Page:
"The best thing to do is to do nothing and walk away from the site and to donate it as a wetland prairie area for educational purposes. But, if the powers that be are going to insist on making changes out there, that it is done with the utmost sensitivity," she said.
Getting advice from environmental experts and following it would be important.
"The question becomes how to minimize the impact while making it economically viable and still protected," Neely said.
Hoskins said he is being sensitive to the environment.
"We have already delineated the wetlands, and we have Corps of Engineers approval," he said.
The proposed road crosses a drainage area for the pond on the property to the north of Park West at a position previously approved by the Corps of Engineers for an earlier Park West design.
He said the "bottom" (or south side ) of the site, which is just above the Audubon Arkansas wetlands will be used for parks, bioswales, rain gardens and walking trails.
"Contrar y to popular opinion, the only perennial wetlands on site are at the far southeast corner of the site. They lie between the previously described ditch and the existing (Arkansas ) 112 along the south property line," he said.
Letters from state and federal agencies support his statements.
A March 18, 2005, letter from the United States Department of the Interior, Fish and Wildlife Service, states," This ditch does not support an Arkansas darter population. "It defines, among other factors, where springs arise, what buffers must be incorporated into design and what management practices, such as silt fences, will be necessary.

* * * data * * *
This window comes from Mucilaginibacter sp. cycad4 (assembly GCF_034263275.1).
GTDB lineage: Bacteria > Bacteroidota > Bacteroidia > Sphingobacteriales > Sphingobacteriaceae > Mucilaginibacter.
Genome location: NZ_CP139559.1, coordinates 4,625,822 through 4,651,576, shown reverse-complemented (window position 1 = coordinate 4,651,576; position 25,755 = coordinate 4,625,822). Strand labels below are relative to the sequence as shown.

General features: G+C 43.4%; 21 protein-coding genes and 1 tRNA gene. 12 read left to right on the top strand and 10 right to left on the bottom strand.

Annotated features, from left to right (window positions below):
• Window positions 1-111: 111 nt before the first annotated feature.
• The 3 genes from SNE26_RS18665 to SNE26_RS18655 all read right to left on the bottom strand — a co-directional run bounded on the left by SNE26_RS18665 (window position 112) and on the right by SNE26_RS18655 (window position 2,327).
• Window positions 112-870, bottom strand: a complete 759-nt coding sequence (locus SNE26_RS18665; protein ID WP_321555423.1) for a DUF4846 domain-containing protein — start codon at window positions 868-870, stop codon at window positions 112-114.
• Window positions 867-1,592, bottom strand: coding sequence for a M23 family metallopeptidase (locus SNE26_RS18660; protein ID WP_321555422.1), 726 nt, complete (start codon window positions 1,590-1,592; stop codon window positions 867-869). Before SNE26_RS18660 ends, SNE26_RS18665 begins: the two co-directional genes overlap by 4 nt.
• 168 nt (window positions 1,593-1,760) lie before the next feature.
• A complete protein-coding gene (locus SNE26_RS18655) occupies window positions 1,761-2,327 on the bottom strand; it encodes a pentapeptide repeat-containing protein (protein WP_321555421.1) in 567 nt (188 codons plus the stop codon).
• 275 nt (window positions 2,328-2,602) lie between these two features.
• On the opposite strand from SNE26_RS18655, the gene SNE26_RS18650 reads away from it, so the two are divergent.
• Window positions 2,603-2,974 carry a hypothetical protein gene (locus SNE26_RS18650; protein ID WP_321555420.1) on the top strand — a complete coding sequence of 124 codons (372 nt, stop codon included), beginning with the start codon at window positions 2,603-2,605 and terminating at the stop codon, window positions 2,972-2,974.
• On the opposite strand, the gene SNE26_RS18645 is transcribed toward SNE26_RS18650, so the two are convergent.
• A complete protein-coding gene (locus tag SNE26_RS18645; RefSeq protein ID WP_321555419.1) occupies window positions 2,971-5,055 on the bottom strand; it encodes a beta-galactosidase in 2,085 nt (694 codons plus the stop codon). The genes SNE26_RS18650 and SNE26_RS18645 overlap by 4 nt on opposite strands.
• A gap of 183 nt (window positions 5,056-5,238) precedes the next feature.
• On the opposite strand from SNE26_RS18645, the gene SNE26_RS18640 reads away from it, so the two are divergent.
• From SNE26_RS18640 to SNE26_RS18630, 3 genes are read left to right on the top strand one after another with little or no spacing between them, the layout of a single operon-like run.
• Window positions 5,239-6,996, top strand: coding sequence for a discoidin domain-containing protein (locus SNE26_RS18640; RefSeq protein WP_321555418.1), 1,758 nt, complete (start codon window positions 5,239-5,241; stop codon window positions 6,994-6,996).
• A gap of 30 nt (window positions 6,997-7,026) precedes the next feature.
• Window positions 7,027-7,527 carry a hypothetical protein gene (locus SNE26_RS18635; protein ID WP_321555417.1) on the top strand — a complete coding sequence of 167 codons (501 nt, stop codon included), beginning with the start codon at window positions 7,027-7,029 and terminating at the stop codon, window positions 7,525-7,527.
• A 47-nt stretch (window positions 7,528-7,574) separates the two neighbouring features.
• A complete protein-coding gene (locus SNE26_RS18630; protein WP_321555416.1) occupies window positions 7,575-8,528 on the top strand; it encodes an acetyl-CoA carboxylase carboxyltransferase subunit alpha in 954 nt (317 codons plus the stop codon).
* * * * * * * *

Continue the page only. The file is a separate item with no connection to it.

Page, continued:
"This protection, enhancement and construction of wetlands and buffer zones will not only minimize threats to the Arkansas darter and water quality but should increase the aesthetic values of the project area," the Fish and Wildlife letter states.
Hoskins also has a permit to discharge stormwater from the Arkansas Department of Environmental Quality and a permit from the U. S. Army Corps of Engineers for Park West property.
Jordan said he has concerns about the environmentally sensitive nature of the property.
"I want to be sure that ever ything is just so-so because that's been a pretty controversial piece of property up in there," he said. "At face value, it could be OK, but I want to be very careful. I want to be sure we're not getting into any wetlands, just to be sure."

"We have to all come together. Quality of life has to be factored into the economics of growth," Neely said.